The Pilgrim proclivity for cherishing every human being didn’t fizzle when they encountered those outside of their clan, either. Their interactions with the Native peoples populating the region around their settlement didn’t consist of only a single harvest party. In 1621, Governor Carver brokered a peace treaty with Chief Massasoit which was honored for over fifty years. Despite their ethnic, cultural and even religious divergences, the transplanted Englishmen and their “Indian” neighbors enjoyed a decades-spanning, mutually beneficial relationship, demonstrating it’s possible to treat those who are different from us with heartfelt, work-a-day dignity.
Today, we call that “human rights”; and behaving civilly. John Carver and Co. would have replied it’s simply living like a Christian. (Regrettably, theirs was an example forgotten – or rejected – by too many Europeans who followed thereafter to American shores.)
It’s worth noting, the Puritans, the Plimouth settlers’ theological cousins, supplied their own salutary, nation-shaping trends upon their arrival in what is now the Boston area, circa 1630. Attitudes and practices soaked in biblical ideals revered by both Pilgrim and Puritan alike go a long way toward explaining the shape and tenor of seventeenth-Century Massachusetts and environs.
Three of America’s earliest colleges (Harvard (1636), William and Mary (1693) and Yale (1701)) were established as Christ-honoring schools by those linked to the Puritan (Congregationalist) faith. (In fact, according to some evaluations, all of this country’s pre-Revolutionary War “colonial colleges” and 106 of America’s initial 108 institutions of higher education were founded as expressly Christian.)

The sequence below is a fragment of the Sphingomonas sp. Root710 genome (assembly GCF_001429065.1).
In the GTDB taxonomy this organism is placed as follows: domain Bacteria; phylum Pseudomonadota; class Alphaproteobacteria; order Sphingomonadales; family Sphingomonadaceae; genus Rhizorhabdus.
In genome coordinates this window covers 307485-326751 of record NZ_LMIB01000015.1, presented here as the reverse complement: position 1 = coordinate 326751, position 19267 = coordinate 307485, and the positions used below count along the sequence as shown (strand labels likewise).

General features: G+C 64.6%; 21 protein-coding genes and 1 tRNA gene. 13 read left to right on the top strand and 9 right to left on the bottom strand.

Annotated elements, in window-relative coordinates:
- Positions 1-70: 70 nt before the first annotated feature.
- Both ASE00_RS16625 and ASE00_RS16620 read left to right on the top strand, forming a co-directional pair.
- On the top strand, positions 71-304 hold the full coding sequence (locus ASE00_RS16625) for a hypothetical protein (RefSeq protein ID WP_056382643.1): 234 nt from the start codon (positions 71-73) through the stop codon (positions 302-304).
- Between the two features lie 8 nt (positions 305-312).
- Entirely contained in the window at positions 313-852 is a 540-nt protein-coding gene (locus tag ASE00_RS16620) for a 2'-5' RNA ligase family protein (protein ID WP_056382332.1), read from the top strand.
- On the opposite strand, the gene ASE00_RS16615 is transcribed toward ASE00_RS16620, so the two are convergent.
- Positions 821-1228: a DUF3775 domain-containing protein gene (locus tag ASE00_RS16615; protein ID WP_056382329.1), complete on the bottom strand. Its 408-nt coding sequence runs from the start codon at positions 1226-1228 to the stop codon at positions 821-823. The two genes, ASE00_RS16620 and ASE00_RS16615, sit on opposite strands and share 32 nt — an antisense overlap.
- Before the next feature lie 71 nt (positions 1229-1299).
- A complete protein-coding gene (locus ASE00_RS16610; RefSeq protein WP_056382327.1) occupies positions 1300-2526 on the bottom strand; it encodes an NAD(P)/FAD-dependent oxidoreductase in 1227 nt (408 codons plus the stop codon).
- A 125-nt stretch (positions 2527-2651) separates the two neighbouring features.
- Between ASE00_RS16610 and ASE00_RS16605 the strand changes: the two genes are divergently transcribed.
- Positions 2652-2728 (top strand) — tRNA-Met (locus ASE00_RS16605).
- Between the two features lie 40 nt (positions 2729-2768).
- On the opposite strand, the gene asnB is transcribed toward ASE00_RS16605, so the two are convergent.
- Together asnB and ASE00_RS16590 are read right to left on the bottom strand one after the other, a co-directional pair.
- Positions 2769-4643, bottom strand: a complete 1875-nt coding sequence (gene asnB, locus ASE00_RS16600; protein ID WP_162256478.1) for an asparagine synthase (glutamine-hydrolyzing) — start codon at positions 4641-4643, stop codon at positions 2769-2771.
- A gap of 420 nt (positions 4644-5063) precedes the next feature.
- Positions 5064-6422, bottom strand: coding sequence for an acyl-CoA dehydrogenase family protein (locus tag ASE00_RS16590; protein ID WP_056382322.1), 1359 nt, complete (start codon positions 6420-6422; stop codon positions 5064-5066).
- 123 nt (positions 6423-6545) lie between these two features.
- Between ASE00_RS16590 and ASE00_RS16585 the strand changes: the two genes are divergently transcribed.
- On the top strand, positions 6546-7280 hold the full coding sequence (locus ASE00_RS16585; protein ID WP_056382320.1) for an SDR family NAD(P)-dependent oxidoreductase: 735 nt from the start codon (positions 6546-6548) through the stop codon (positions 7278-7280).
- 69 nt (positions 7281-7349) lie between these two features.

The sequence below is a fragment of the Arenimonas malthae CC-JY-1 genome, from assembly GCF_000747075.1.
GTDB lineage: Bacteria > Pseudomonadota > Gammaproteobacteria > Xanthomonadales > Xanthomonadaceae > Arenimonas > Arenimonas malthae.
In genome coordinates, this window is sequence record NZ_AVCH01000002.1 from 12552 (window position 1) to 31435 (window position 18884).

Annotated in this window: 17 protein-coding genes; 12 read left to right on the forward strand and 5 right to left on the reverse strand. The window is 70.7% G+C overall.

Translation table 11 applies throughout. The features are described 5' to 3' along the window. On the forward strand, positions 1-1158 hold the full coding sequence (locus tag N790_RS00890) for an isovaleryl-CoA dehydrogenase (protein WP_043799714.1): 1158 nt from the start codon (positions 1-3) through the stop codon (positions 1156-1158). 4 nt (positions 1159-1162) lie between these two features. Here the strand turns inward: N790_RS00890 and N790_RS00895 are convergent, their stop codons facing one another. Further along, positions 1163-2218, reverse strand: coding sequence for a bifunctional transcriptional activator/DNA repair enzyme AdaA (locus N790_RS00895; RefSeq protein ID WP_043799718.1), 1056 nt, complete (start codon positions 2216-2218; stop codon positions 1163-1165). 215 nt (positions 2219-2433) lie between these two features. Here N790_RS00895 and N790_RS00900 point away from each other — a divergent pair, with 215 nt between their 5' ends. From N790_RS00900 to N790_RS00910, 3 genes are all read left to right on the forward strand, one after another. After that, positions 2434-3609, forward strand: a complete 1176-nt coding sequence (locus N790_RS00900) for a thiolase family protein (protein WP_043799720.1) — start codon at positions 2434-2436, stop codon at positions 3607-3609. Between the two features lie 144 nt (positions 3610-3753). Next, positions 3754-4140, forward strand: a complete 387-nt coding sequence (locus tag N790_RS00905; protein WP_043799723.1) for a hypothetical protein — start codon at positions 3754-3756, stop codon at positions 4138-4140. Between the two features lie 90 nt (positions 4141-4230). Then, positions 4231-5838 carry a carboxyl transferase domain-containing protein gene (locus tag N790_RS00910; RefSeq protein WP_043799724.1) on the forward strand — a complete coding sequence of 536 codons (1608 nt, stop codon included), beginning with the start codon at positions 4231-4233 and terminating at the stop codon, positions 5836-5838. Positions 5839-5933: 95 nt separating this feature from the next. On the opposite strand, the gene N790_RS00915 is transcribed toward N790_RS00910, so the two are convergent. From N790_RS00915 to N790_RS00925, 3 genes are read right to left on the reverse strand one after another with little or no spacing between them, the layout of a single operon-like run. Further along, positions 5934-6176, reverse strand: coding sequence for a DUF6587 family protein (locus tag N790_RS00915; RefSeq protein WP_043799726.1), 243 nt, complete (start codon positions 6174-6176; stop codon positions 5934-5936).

Education in general, for that matter, was compelled by America’s Puritan antecedents. A pair of laws codified in the 1640s insisted children be taught literacy. “The law required every town with more than 50 families to set up a reading school”. The second of these statutes was intriguingly titled The Old Deluder Satan Act. Its motivation? Individuals had to be able to decipher the written word because “[o]ne chief project of that old deluder, Satan” was to “keep men from the knowledge of the Scriptures.”
As a result of these initiatives, means of schooling multiplied throughout the new world. “Over the next four decades, similar laws to The Old Deluder Satan Act were passed in Plimoth Plantation, New Haven Colony, Connecticut and New Hampshire.”
It’s not fashionable or “sophisticated” to acknowledge it nowadays, but that “religious” piece — more explicitly the Judeo-Christian piece — played an indispensable role not only in America’s budding era, but throughout the centuries which followed. From nascent efforts to abolish slavery, to embryonic measures for helping the physically ill and materially needy, people endeavoring to follow Jesus have offered this nation invaluable contributions.
But back to the Pilgrims: the seeds of our democratic-republican system of government and an active appreciation for every human being as valued creation of God? That’s quite the inheritance, in part at least, from a boatload of religious separatists who originally came to this continent seeking religious liberty and then nearly perished their first winter here.
The yearly excuse they provide us to stuff our faces with poultry, cranberry sauce and pumpkin pie ain’t anything to sniff at, either.
Image: Jean Leon Gerome Ferris: The First Thanksgiving, Gemälde von ca. 1912-1915 | Vollständiges Bild und Bildnachweis (Public Domain, Wikimedia): Bild anklicken (https://segu-geschichte.de/thanksgiving/)